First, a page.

Sample Application Using The Erdiko Framework

This time we will show you how to set up a quick and easy application using the Erdiko framework. You can roll the dice and try your luck!

Sometimes we need to create an application from scratch and there are a little set of things to get in mind relative to how and what we want to build: what language, to define the architecture, gather all the assets and (maybe) a long list of items more.

   A great idea is to use the Erdiko framework for building web apps quickly using well known MVC patterns and make the php deployment easy. Here we will create a little web app to roll a dice and get a result in two flavors: using a view and getting the result as AJAX call.

MVC is the separation of model, view and controller, it’s simply a paradigm; an ideal that you should have in the back of your mind when designing classes. Avoid mixing code from the three categories into one class

Roll the dice

    We took a fresh installation of Erdiko framework and created a view to the main page.Here we see 2 buttons:

  • One for go to the ‘get’ request.
  • Another one to get the same request above but using an ajax call, in this case you will not note difference into the current page after click the button because the roll result is coming in background as a json object.

 

new_main

The Model

    For the model we created a super-very-simple class with just only one method, “roll_dice”.

   This method returns a random value and it’s very easy to understand, the value will be used later to select the correct dice image and set up the view.

The Controller

erdiko_app_controller_get_dice_action

    With the goal of keep things simple, we will reuse the Example controller and added one new action: getDiceRequest(). What the action does is create a new Dice model instance and get the random value generated with the call to Dice::roll_dice(). After that, sent the result to the view to be shown in the front end.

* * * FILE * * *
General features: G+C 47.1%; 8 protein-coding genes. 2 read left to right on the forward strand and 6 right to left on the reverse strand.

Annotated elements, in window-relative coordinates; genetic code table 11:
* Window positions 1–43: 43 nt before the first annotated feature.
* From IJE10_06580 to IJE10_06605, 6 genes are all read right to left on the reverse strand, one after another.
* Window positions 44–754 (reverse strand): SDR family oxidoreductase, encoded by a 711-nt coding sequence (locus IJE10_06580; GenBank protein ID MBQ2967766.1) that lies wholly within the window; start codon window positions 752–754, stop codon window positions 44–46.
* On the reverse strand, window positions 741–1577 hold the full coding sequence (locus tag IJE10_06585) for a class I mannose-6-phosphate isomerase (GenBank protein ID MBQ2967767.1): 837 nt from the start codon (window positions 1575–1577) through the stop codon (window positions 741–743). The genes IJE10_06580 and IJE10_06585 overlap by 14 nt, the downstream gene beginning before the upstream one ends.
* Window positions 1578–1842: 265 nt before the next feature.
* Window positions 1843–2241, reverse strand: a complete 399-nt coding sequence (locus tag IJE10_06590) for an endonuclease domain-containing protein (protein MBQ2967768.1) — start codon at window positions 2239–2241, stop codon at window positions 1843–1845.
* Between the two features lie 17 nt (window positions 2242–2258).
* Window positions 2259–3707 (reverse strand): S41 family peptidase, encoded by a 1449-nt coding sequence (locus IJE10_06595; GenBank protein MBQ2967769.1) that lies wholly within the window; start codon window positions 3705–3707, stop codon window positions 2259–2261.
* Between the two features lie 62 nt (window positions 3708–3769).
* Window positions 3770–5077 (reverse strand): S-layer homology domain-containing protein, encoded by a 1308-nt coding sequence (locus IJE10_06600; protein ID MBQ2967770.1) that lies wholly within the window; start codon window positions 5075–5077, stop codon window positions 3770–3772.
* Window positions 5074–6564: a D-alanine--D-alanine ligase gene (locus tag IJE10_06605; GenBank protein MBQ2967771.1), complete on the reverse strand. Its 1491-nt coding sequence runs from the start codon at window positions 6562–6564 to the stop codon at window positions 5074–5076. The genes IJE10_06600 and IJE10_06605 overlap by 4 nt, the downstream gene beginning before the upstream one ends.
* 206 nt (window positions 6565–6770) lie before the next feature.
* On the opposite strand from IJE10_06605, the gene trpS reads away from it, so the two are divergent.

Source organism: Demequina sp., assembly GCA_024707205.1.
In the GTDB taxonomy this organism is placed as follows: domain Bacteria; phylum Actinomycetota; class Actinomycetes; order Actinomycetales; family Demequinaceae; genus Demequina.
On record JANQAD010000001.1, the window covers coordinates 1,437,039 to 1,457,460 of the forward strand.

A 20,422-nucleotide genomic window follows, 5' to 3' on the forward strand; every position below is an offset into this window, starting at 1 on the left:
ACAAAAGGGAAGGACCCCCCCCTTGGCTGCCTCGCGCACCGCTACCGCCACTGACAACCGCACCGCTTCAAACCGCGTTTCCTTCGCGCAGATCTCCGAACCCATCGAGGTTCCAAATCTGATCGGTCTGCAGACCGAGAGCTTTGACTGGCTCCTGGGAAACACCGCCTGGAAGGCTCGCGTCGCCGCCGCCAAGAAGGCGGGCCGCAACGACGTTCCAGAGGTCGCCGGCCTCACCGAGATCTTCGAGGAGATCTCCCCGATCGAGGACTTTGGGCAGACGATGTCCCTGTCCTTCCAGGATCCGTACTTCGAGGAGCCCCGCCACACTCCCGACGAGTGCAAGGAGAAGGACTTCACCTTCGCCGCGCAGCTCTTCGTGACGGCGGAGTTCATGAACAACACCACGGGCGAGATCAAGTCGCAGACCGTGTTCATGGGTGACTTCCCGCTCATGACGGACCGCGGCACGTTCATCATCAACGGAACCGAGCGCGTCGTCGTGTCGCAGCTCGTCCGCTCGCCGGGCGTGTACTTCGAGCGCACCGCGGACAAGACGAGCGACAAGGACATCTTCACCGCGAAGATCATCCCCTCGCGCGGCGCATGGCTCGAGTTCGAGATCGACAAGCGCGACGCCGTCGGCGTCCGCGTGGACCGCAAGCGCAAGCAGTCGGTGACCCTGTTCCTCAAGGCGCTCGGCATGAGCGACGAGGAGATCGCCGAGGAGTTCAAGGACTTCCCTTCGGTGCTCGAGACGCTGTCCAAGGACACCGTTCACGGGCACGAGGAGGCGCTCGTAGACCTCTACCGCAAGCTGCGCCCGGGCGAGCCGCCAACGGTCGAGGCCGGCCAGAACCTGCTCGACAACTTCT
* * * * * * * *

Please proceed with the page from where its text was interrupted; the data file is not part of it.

Also to the ajax call we will use the existing AjaxExample controller and made a very similar action: getDice().

erdiko_app_controller_ajax_get_dice_action

   What it does is mimic the action of the getDiceRequest action in Example controller but is managed in different way: the browser will never change the page and the result of the Dice::roll_dice() method is sent encapsulated in a json response.

   On the other side, the view is waiting for this json object in order to change the things quiet. Is for that reason the browser will never open a new tab or hop to a new page.

The View

   For this post finally we created 2 view, the main and the dice request. Both are purely 100% html as we can see:

erdiko_app_controller_index

    We can note how the controller knows how to insert javascript code to the final html render with the public function addJs() and is a good  “glue example”  between php world and html world, and how to keep a minimal separation of concerns.

jscode

A framework follows the Hollywood principle: “Don’t call us; we’ll call you.” It acts as a constraint that solves the particular problem it was designed to solve

    The Javascript part is not so complicated. We take the dice value and map the name of the right picture to show in the view.

    If the request is solved by backend php rendering instead of an ajax response with javascript, we just display the expected image with pure html:

dice_examples_view

Et voilà, the dice number is shown!:

dice_ajax_get_request

    I hope you enjoyed this post. You can apply good design patterns and quickly build a web app with the Erdiko framework. Thanks for reading!

https://github.com/arroyolabs-blog/roll-dice